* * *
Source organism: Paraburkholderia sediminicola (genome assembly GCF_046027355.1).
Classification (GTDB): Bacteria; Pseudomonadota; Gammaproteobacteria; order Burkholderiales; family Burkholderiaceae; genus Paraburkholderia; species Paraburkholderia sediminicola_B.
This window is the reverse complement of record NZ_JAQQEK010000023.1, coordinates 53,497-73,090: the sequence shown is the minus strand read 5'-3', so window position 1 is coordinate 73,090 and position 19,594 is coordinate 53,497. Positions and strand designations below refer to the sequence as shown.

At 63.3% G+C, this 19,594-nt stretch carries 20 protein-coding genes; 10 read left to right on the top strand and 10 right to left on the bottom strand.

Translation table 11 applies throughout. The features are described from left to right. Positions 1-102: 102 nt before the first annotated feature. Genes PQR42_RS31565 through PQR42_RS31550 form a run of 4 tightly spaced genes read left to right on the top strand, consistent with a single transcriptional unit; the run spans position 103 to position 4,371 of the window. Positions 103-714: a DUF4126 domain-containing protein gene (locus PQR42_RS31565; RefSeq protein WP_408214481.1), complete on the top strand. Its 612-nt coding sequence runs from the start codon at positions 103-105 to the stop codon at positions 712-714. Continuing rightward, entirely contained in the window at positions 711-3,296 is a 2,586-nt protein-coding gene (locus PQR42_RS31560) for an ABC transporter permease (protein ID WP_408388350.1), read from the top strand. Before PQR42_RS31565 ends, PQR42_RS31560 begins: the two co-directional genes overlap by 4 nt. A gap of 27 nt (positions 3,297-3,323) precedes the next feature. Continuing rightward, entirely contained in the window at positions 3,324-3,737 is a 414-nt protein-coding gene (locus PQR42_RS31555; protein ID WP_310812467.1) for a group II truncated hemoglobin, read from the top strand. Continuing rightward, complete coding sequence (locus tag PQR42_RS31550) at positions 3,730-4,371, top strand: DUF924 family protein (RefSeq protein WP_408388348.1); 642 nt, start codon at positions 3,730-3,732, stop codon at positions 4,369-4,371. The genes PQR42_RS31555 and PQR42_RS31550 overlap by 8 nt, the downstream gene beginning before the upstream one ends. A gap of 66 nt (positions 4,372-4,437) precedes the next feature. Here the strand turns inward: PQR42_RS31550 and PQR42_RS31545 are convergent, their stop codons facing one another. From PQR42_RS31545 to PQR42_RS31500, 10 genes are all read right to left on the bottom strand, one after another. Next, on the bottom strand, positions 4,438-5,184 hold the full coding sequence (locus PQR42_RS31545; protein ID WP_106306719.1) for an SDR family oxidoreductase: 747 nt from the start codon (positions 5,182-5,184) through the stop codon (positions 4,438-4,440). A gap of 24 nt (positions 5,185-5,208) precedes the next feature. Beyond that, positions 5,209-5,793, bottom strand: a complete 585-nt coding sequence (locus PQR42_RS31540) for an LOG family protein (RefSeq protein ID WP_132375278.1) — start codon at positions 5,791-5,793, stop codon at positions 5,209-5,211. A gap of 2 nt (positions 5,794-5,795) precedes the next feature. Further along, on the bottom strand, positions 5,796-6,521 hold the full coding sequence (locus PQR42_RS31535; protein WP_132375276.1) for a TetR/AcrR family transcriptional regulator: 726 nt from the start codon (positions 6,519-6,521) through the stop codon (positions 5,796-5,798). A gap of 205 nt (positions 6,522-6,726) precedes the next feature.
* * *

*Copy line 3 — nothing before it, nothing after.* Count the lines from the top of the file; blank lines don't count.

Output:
This window is the reverse complement of record NZ_JAQQEK010000023.1, coordinates 53,497-73,090: the sequence shown is the minus strand read 5'-3', so window position 1 is coordinate 73,090 and position 19,594 is coordinate 53,497. Positions and strand designations below refer to the sequence as shown.